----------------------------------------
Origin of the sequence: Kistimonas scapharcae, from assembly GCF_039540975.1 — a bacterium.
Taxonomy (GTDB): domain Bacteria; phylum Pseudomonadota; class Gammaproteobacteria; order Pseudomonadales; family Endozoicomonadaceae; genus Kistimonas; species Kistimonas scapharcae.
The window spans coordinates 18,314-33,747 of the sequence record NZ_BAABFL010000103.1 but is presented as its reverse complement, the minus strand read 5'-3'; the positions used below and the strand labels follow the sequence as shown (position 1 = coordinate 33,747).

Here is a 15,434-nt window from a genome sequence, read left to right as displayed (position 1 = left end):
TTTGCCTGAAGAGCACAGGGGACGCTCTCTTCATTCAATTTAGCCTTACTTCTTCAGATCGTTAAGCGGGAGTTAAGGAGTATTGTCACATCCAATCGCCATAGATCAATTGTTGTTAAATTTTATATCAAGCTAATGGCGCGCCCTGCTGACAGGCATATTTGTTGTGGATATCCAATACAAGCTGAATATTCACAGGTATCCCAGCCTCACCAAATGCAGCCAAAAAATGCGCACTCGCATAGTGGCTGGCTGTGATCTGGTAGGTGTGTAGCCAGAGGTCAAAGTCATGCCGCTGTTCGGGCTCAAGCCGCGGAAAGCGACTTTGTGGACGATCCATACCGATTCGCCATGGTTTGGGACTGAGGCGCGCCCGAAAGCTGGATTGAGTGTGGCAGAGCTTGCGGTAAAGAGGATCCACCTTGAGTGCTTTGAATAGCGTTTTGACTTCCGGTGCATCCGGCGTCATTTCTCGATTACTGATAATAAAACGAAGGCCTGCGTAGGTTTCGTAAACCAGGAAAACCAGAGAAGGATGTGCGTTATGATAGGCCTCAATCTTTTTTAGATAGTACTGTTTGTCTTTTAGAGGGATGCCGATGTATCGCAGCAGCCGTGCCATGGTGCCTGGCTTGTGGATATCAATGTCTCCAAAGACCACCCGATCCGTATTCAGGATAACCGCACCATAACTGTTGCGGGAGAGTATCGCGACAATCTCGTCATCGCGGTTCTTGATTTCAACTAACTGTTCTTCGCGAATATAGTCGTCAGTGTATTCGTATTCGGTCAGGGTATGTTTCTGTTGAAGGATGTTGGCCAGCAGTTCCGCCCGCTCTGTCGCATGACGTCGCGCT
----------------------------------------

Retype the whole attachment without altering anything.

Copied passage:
Origin of the sequence: Kistimonas scapharcae, from assembly GCF_039540975.1 — a bacterium.
Taxonomy (GTDB): domain Bacteria; phylum Pseudomonadota; class Gammaproteobacteria; order Pseudomonadales; family Endozoicomonadaceae; genus Kistimonas; species Kistimonas scapharcae.
The window spans coordinates 18,314-33,747 of the sequence record NZ_BAABFL010000103.1 but is presented as its reverse complement, the minus strand read 5'-3'; the positions used below and the strand labels follow the sequence as shown (position 1 = coordinate 33,747).

Here is a 15,434-nt window from a genome sequence, read left to right as displayed (position 1 = left end):
TTTGCCTGAAGAGCACAGGGGACGCTCTCTTCATTCAATTTAGCCTTACTTCTTCAGATCGTTAAGCGGGAGTTAAGGAGTATTGTCACATCCAATCGCCATAGATCAATTGTTGTTAAATTTTATATCAAGCTAATGGCGCGCCCTGCTGACAGGCATATTTGTTGTGGATATCCAATACAAGCTGAATATTCACAGGTATCCCAGCCTCACCAAATGCAGCCAAAAAATGCGCACTCGCATAGTGGCTGGCTGTGATCTGGTAGGTGTGTAGCCAGAGGTCAAAGTCATGCCGCTGTTCGGGCTCAAGCCGCGGAAAGCGACTTTGTGGACGATCCATACCGATTCGCCATGGTTTGGGACTGAGGCGCGCCCGAAAGCTGGATTGAGTGTGGCAGAGCTTGCGGTAAAGAGGATCCACCTTGAGTGCTTTGAATAGCGTTTTGACTTCCGGTGCATCCGGCGTCATTTCTCGATTACTGATAATAAAACGAAGGCCTGCGTAGGTTTCGTAAACCAGGAAAACCAGAGAAGGATGTGCGTTATGATAGGCCTCAATCTTTTTTAGATAGTACTGTTTGTCTTTTAGAGGGATGCCGATGTATCGCAGCAGCCGTGCCATGGTGCCTGGCTTGTGGATATCAATGTCTCCAAAGACCACCCGATCCGTATTCAGGATAACCGCACCATAACTGTTGCGGGAGAGTATCGCGACAATCTCGTCATCGCGGTTCTTGATTTCAACTAACTGTTCTTCGCGAATATAGTCGTCAGTGTATTCGTATTCGGTCAGGGTATGTTTCTGTTGAAGGATGTTGGCCAGCAGTTCCGCCCGCTCTGTCGCATGACGTCGCGCT